A collaborative paper on zinc and rumen bacteria in sheep got published!

Zinc is an important mineral in your diet; it’s required by many of your enzymes and having too much or too little can cause health problems. We know quite a bit about how important zinc is to sheep, in particular for their growth, immune system, and fertility.  We also know that organically- versus inorganically-sourced zinc differs in its bio-availability, or how easy it is for cells to access and use it.  Surprisingly, we know nothing about how different zinc formulations might affect gut microbiota, despite the knowledge that microorganisms may also need zinc.

This collaborative study was led by Dr. Whit Stewart and his then-graduate student, Chad Page, while they were at Montana State University (they are now both at the University of Wyoming).   Chad’s work focused on how different sources of zinc affected sheep growth and performance (previously presented, publication forthcoming), and I put together this  companion paper examining the effects on rumen bacteria.

The pre-print is available now for Journal of Animal Science members, and the finished proof should be available soon. JAS is the main publication for the American Society of Animal Science, and one of the flagship journals in the field.

Zinc amino acid supplementation alters yearling ram rumen bacterial communities but zinc sulfate supplementation does not.

Ishaq, S.L., Page, C.M., Yeoman, C.J., Murphy, T.W., Van Emon, M.L., Stewart, W.C. 2018. Journal of Animal Science. Accepted. Article.


Despite the body of research into Zn for human and animal health and productivity, very little work has been done to discern whether this benefit is exerted solely on the host organism, or whether there is some effect of dietary Zn upon the gastrointestinal microbiota, particularly in ruminants. We hypothesized that 1) supplementation with Zn would alter the rumen bacterial community in yearling rams, but that 2) supplementation with either inorganically-sourced ZnSO4, or a chelated Zn amino acid complex, which was more bioavailable, would affect the rumen bacterial community differently. Sixteen purebred Targhee yearling rams were utilized in an 84 d completely-randomized design, and allocated to one of three pelleted dietary treatments: control diet without fortified Zn (~1 x NRC), a diet fortified with a Zn amino acid complex (~2 x NRC), and a diet fortified with ZnSO4 (~2 x NRC). Rumen bacterial community was assessed using Illumina MiSeq of the V4-V6 region of the 16S rRNA gene. One hundred and eleven OTUs were found with > 1% abundance across all samples. The genera PrevotellaSolobacteriumRuminococcusButyrivibrioOlsenellaAtopobium, and the candidate genus Saccharimonas were abundant in all samples. Total rumen bacterial evenness and diversity in rams were reduced by supplementation with a Zn-amino-acid complex, but not in rams supplemented with an equal concentration of ZnSO4, likely due to differences in bioavailability between organic and inorganically-sourced supplement formulations. A number of bacterial genera were altered by Zn supplementation, but only the phylum Tenericutes was significantly reduced by ZnSO4 supplementation, suggesting that either Zn supplementation formulation could be utilized without causing a high-level shift in the rumen bacterial community which could have negative consequences for digestion and animal health.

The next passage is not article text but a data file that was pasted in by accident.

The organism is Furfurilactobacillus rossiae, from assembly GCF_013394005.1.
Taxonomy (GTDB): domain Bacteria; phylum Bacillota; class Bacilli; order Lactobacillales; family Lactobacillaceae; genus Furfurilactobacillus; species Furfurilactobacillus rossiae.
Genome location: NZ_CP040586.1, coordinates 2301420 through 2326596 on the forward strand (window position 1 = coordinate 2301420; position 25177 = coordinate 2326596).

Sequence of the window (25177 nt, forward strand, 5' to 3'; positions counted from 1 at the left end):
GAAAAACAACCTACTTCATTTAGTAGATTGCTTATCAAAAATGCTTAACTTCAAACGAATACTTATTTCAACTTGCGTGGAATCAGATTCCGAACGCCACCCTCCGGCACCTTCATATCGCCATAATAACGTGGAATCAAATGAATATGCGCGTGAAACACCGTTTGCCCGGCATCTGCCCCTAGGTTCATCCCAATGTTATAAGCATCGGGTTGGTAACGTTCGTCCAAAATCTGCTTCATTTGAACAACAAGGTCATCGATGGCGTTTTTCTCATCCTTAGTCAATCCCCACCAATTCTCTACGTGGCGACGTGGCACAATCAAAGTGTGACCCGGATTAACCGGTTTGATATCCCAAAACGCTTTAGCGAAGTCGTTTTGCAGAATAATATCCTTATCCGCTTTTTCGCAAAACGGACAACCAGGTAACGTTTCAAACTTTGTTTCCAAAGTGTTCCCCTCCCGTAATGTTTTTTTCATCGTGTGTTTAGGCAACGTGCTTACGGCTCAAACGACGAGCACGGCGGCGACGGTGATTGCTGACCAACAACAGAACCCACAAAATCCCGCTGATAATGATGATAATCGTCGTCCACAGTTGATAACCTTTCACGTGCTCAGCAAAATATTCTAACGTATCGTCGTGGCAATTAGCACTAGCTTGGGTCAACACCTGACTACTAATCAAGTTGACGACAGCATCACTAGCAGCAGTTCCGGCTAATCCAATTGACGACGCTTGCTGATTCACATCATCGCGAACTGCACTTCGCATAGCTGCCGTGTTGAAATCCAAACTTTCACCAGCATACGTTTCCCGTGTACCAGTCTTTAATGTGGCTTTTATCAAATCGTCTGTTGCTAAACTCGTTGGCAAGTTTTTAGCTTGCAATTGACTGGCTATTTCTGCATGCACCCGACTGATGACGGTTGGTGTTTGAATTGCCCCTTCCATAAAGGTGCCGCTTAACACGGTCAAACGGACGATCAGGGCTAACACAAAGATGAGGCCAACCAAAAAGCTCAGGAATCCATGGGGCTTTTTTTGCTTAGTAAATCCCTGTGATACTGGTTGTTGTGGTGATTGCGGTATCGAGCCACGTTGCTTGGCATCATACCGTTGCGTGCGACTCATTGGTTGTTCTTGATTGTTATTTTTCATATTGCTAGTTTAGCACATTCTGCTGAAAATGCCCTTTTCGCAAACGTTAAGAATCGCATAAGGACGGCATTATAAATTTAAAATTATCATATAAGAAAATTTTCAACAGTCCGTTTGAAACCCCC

Featured Image Source: Wikimedia Commons

What I do for a living Part 1: DNA

Mr. DNA, Jurassic Park (1993)

Microbiome studies do not usually employ culturing techniques, and many microorganisms are too recalcitrant to grow in the laboratory. Instead, presumptive identification is made using gene sequence comparisons to known species. The ribosome is an organelle found in all living cells (they are ubiquitous), and it is responsible for translating RNA into amino acid chains.  The genes in DNA which encode the parts of the ribosome are great targets for identification-based sequencing.  In particular, the small subunit of the ribosome (SSU rRNA) provides a good platform for current molecular methods, although the gene itself does not provide any information about the phenotypic functionality of the organism.